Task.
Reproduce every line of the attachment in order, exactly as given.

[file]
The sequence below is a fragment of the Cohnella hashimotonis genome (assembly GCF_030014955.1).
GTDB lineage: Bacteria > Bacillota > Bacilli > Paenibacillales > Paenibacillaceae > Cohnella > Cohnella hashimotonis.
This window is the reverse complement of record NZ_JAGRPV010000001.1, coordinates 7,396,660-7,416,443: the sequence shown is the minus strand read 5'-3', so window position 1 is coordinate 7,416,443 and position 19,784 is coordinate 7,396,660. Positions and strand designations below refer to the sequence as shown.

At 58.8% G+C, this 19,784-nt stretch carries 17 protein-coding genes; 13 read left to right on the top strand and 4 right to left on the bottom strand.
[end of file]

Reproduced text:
The sequence below is a fragment of the Cohnella hashimotonis genome (assembly GCF_030014955.1).
GTDB lineage: Bacteria > Bacillota > Bacilli > Paenibacillales > Paenibacillaceae > Cohnella > Cohnella hashimotonis.
This window is the reverse complement of record NZ_JAGRPV010000001.1, coordinates 7,396,660-7,416,443: the sequence shown is the minus strand read 5'-3', so window position 1 is coordinate 7,416,443 and position 19,784 is coordinate 7,396,660. Positions and strand designations below refer to the sequence as shown.

At 58.8% G+C, this 19,784-nt stretch carries 17 protein-coding genes; 13 read left to right on the top strand and 4 right to left on the bottom strand.